Over the course of its eight decades, Rusticus has been involved with civic garden projects at the Bedford Free Library, the Bedford Hills Library, the Bedford Hills train station, the Katonah Library, the Mianus River Gorge Preserve, the Mount Kisco Day Care Center, the Luquer-Marble Memorial Wildflower Garden at the Ward Pound Ridge Reservation, and the Marsh Memorial Sanctuary, which is named in memory of Cornelia Van Rensselaer Marsh, the daughter of Rusticus Member Cornelia King Marsh.
The Club created the Rusticus Grant Fund in 2010 for the purpose of providing funding for local projects engaged in the preservation or restoration of local natural habitats or watersheds, for the improvement of quality of life through sustainable gardening and community development, and for environmental education. The first award was granted to InterGenerate to build a community garden at the Cornelia Marsh Memorial Sanctuary. Other recipients of Rusticus Fund Grants include Bedford Hills Live, Fox Lane High School Garden and Sustainability Club, Friends of Hilltop Hanover, the Mianus River Gorge Preserve, Mount Kisco Child Care Center and Westmoreland Sanctuary.
In 2013, the GCA celebrated its 100th Anniversary and asked all member clubs to take part in its Centennial Tree Project. GCA clubs across the nation participated in this effort to highlight significant trees in each club’s communities. Our contribution to the CTP was an historic restoration of John Jay Homestead’s original apple orchard. Our Rusticus historian, Landa Freeman, researched cultivars known to have been grown by John Jay at the Homestead during his lifetime. Members of Rusticus grafted scions of heritage apple and pear trees to understock and planted them in their gardens. In Spring 2013, 17 saplings were transplanted to their new home at the Homestead.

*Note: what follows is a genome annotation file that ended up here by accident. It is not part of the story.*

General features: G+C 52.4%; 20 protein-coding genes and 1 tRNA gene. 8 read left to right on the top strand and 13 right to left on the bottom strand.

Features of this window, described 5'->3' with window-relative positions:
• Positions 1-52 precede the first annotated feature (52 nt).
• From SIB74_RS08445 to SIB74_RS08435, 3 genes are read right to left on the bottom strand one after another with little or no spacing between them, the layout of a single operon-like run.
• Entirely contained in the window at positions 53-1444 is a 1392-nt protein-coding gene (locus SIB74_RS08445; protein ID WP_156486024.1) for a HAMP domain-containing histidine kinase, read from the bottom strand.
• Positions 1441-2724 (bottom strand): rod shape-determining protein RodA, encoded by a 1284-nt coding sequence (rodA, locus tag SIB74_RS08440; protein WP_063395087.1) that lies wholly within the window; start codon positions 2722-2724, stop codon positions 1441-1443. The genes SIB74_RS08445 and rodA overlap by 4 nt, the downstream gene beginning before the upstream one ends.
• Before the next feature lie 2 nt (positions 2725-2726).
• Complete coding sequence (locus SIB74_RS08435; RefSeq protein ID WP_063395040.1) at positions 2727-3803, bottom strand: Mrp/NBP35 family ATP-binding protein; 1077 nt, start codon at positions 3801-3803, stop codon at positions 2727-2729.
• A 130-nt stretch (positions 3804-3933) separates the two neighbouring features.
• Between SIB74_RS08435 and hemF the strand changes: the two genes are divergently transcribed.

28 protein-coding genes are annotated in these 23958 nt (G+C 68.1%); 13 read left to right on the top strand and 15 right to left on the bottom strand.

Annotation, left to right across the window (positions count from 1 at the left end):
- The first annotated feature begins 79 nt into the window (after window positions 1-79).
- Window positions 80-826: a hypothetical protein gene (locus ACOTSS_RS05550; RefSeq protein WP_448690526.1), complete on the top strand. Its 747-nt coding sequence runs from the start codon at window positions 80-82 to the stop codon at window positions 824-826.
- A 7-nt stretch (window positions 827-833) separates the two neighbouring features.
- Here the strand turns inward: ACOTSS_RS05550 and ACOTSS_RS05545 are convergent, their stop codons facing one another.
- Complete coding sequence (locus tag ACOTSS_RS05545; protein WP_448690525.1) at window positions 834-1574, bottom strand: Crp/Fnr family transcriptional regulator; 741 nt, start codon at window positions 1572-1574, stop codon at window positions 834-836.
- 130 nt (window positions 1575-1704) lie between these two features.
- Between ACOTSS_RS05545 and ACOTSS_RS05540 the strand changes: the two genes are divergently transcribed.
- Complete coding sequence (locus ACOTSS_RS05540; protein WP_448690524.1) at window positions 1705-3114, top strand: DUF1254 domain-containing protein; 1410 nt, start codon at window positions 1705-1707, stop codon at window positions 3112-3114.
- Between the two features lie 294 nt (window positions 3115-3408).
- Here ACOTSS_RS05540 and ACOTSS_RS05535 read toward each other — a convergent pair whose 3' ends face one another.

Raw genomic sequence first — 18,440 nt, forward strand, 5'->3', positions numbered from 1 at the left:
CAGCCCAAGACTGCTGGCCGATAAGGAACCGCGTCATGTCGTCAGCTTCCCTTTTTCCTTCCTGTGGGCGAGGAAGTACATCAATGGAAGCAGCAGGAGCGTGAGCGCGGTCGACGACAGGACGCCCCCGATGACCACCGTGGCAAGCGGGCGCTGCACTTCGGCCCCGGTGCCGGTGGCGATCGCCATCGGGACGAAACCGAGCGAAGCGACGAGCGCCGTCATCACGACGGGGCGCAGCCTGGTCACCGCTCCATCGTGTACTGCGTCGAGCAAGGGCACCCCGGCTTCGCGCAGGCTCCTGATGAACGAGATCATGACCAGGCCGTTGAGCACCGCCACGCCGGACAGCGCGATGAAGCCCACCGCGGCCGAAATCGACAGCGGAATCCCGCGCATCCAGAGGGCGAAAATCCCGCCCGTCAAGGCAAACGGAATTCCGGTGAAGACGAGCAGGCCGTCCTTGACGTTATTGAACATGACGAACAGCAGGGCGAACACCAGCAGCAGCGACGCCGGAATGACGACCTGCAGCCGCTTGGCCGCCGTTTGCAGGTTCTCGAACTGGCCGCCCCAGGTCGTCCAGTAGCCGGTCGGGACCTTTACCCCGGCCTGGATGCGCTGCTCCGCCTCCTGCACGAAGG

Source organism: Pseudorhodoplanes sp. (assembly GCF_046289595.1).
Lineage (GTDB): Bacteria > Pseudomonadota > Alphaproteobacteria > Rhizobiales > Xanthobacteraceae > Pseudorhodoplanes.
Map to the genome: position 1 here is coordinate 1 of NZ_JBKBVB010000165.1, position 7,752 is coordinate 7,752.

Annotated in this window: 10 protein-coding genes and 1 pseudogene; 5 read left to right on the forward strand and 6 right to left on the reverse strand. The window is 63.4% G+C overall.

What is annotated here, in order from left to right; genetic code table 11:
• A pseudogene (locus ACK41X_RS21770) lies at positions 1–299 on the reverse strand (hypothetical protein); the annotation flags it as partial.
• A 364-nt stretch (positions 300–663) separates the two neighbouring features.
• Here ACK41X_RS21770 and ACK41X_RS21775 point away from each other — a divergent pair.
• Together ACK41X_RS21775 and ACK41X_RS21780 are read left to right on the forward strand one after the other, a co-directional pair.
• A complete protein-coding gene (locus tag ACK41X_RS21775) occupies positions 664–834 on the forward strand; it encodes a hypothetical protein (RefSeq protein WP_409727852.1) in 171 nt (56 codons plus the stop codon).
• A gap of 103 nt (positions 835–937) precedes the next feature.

For the past several years, Rusticus has encouraged students within the community to further their interests in horticulture, conservation and landscape design through the funding of scholarships at local preserves and farms. Organizations for which we have funded internships include Bedford Audubon Society, Bedford 2020, D.I.G. Farm, Energize New York, Hilltop Hanover Farm and Environmental Center, Lewisboro Land Trust, Mianus River Gorge Preserve, Muscoot Farm, Pound Ridge Land Conservancy, Westchester Land Trust and Westmoreland Sanctuary.
Since the Club’s founding, Rusticus members have participated in local and regional flower shows, and have been recognized for their artistic vision and horticultural excellence. Through their participation in these exhibitions, members have broadened their knowledge of horticulture, flower arrangement, conservation and other related areas. In the early years of the Club’s history, its members were distinguished with numerous awards at the International Flower Show, the National Flower Show, the New York Flower Show and other local flower shows. At the International Flower Show in 1954, Rusticus took First Prize with its very first entry, “A Victorian Well House.” Rusticus members have continued to be recognized for their talent and artistic expression throughout the Club’s history. Four Rusticus members currently serve as accredited judges for Garden Club of America flower shows, a position which requires extensive training and stalwart dedication. Every year, the Club stages its own flower show at its annual meeting and spring luncheon.
The tradition of excellence that Rusticus Garden Club has maintained since Mrs. Fritz Carleton Hyde, Jr. first established the Club in 1939 has been consistently upheld by the outstanding gardeners who rank among its members. Many are renowned in their respective fields. Their expertise in the subjects of horticulture, landscape design, conservation, floral design, and photography continues to strengthen the Club. Rusticus has always valued the lasting bonds that are forged through a collective appreciation of and passion for gardening. The camaraderie enriched by the sharing of knowledge and skills, the connections made by members working alongside one another, the warm friendships fostered within our club and the profound respect shared across generations; all of these are deeply ingrained in the history and culture of Rusticus.